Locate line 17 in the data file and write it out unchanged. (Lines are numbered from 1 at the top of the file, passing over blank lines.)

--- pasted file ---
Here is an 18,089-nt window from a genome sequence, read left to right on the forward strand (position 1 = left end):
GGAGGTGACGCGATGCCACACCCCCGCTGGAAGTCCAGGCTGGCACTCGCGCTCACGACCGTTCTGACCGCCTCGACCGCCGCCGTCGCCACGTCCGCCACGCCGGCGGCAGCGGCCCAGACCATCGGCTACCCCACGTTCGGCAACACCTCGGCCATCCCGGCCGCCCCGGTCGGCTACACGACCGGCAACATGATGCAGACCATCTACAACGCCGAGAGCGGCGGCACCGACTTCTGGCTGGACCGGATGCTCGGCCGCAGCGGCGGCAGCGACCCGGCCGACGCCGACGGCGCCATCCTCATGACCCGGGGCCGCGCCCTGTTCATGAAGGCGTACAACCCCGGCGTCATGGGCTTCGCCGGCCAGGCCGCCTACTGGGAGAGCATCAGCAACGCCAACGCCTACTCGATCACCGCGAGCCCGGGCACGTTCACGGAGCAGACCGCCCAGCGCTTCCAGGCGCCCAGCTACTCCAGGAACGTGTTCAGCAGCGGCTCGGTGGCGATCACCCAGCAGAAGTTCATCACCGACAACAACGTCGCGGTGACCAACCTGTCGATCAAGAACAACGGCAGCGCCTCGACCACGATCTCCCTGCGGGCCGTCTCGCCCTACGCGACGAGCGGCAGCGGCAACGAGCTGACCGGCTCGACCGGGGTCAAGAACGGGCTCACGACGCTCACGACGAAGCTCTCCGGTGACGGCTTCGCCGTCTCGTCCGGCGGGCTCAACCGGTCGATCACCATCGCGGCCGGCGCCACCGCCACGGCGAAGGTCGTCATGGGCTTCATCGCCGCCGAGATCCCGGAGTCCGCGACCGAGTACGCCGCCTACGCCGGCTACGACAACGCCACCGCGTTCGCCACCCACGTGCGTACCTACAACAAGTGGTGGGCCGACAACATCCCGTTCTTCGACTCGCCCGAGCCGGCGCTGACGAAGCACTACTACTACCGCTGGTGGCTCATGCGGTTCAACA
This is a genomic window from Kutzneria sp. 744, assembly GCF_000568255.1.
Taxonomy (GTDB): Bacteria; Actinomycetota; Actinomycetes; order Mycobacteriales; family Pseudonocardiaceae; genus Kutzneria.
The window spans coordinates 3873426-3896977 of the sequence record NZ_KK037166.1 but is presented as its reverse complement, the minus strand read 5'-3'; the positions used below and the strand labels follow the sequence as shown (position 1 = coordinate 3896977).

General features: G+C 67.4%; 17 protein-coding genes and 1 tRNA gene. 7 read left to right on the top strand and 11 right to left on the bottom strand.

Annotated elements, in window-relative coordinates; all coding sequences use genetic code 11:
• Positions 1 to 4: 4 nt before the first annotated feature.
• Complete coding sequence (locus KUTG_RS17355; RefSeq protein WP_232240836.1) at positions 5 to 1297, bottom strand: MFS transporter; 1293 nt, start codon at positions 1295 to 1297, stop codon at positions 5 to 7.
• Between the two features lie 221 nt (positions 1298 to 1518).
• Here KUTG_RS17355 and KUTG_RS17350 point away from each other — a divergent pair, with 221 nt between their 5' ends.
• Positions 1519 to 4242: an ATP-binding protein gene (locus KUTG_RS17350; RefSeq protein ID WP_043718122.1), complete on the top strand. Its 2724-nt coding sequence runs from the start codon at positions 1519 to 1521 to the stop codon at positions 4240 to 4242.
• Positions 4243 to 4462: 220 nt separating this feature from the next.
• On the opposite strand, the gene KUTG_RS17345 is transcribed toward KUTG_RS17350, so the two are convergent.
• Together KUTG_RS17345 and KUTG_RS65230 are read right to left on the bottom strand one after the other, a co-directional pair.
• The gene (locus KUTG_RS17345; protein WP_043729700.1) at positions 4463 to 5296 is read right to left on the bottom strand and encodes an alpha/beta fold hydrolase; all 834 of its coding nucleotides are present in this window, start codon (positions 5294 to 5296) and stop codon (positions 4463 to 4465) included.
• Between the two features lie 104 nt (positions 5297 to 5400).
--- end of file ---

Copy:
• Between the two features lie 104 nt (positions 5297 to 5400).